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Access Type

Open Access

Document Type


Degree Program

Food Science

Degree Type

Master of Science (M.S.)

Year Degree Awarded

January 2007

Month Degree Awarded



Bone, CLA, Linoleic Acid, Ash


Approximately 200 million people worldwide, including 25 million in the United States, suffer from osteoporosis. The pathophysiology of osteoporosis suggests that prevention through dietary intervention can be one of the most important actions. Diet can also be a successful alternative for minimizing bone loss and the need for osteoporosis related drug therapy. Conjugated linoleic acid (CLA) is the collective term used to describe positional and geometric isomers of linoleic acid with two conjugated double bonds. CLA has been shown to be biologically active in many systems, yet CLA’s effect on bone mass is not clearly established. The purpose of this research is to investigate CLA’s isomeric effect and synergy with dietary calcium on bone mass. CLA was observed to increase the body ash, representative of bone mass, in male ICR mice after 4-weeks of supplementation. CLA was also administered to mouse bone marrow mesenchymal stem cells during osteoblastic differentiation. CLA increased protein expression related to osteogenesis as well as increasing the calcium concentration of the osteoblastic matrix. In summary, this research provides evidence for the ability of CLA to preserve bone mass.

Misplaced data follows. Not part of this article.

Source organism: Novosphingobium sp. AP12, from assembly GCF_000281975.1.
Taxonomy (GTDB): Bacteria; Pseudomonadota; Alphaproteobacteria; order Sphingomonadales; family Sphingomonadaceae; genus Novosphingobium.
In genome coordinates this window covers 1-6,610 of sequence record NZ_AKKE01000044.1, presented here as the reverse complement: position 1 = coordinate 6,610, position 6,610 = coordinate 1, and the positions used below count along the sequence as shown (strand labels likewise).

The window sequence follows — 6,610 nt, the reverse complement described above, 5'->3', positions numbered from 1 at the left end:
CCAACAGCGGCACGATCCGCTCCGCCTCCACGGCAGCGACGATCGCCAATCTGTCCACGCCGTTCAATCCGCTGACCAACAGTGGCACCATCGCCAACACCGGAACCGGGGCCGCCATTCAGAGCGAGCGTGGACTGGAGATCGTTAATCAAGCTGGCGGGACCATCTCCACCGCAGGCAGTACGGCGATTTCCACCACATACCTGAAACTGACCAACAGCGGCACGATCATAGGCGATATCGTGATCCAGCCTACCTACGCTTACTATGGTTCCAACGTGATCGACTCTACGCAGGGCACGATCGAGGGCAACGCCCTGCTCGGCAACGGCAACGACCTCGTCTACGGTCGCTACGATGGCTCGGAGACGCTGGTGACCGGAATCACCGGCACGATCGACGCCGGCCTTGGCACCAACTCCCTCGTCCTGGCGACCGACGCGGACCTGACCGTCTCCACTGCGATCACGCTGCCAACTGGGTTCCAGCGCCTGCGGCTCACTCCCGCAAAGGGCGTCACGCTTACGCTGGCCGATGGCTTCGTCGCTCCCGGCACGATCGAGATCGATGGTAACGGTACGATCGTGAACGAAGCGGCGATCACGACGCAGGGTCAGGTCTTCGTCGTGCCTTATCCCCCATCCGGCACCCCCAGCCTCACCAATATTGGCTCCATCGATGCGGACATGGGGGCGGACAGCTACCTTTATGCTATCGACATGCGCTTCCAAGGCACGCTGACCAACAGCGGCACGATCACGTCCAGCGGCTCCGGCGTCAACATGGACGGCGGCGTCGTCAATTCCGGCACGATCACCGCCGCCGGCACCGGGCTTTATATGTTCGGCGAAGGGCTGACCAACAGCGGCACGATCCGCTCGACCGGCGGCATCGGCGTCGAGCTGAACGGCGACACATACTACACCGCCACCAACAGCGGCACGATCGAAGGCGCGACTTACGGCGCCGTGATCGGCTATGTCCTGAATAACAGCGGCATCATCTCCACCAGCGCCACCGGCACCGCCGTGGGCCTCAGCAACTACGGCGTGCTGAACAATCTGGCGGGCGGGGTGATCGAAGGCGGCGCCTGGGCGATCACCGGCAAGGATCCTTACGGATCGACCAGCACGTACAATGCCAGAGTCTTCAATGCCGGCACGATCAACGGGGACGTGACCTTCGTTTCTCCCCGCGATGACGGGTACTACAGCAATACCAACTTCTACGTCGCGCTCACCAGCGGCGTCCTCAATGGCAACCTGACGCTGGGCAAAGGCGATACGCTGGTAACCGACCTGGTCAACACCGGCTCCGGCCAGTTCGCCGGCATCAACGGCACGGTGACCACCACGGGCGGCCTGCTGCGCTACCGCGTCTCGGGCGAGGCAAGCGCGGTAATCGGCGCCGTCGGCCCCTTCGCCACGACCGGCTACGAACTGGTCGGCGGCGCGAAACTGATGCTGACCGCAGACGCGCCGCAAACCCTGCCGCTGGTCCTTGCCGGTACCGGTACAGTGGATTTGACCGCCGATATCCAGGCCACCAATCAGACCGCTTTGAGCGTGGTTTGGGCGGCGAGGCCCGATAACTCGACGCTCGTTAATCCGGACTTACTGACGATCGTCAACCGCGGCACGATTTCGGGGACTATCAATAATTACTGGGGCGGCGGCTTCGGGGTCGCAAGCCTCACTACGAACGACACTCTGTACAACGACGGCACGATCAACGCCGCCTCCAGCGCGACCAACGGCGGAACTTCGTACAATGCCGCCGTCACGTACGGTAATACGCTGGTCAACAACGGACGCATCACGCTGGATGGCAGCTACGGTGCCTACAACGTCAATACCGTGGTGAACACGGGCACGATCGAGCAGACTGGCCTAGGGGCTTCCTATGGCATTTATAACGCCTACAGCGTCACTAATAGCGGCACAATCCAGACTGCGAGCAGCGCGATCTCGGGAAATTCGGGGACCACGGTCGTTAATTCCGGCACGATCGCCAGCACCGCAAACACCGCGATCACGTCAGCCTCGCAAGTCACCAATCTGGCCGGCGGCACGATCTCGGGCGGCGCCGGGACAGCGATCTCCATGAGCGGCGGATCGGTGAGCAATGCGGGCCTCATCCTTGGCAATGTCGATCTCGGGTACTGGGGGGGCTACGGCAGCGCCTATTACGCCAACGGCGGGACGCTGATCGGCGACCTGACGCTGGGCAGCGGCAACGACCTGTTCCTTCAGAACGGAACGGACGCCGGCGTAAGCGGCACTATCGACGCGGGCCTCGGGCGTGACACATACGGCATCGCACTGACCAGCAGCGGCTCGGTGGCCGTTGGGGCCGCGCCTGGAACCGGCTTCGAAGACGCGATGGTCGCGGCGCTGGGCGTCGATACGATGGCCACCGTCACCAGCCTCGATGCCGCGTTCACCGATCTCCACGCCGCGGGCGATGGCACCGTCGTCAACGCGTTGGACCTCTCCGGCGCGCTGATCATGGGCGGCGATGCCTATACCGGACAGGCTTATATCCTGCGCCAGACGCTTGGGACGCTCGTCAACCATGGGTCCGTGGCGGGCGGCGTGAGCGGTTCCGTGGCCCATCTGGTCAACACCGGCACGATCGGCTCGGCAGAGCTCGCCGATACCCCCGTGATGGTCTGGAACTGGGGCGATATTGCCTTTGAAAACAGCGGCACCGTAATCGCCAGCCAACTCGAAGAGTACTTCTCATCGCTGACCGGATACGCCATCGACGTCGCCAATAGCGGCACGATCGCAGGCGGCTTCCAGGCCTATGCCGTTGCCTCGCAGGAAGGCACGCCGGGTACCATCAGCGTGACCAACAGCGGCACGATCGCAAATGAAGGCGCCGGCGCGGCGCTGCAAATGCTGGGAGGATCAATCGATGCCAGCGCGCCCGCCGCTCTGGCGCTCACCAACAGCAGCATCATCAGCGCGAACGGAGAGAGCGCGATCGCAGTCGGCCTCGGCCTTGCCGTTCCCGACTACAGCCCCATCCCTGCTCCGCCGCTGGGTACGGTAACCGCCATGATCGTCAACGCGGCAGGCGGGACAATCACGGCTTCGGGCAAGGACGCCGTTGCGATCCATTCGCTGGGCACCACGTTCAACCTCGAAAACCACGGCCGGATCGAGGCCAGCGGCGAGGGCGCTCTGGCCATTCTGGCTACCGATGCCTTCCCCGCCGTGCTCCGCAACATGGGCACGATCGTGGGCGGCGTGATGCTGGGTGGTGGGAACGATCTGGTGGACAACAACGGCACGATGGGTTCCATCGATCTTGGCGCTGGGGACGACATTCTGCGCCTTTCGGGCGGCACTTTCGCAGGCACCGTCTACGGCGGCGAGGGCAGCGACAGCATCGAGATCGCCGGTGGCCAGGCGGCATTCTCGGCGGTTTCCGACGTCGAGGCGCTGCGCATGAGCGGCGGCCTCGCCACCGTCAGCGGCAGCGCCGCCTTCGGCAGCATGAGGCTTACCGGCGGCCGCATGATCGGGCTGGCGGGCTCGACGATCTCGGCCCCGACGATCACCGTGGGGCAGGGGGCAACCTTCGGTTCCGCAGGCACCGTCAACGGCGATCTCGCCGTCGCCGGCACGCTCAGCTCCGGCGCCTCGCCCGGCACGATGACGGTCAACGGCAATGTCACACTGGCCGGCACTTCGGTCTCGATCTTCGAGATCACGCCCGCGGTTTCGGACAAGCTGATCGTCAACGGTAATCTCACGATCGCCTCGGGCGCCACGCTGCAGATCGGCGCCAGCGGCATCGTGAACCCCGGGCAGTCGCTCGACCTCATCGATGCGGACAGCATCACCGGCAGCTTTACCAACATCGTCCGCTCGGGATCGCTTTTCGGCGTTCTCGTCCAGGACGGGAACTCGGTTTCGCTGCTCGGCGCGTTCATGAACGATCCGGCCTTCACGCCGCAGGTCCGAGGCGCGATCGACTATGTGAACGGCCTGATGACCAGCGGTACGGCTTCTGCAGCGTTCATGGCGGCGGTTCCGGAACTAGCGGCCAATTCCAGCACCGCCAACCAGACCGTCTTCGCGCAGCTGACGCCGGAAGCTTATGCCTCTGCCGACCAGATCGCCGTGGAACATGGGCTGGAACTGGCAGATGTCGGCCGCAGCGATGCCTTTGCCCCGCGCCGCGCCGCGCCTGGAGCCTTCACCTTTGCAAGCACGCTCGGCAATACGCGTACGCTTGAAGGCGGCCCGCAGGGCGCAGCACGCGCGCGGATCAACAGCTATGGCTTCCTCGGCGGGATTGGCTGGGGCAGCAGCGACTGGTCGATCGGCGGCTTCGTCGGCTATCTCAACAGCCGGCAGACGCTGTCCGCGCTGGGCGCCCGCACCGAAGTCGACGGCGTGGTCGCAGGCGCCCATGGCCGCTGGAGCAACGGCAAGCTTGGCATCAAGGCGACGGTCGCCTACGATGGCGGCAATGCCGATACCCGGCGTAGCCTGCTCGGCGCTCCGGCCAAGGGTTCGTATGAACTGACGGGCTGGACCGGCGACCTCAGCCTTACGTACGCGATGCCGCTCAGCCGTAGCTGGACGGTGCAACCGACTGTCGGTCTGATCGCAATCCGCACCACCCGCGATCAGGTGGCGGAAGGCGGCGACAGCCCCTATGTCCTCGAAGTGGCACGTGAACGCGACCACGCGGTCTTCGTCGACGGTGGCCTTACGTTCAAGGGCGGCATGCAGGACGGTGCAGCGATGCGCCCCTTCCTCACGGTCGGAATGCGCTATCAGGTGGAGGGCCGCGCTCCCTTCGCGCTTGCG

First Advisor

Yeonhwa Park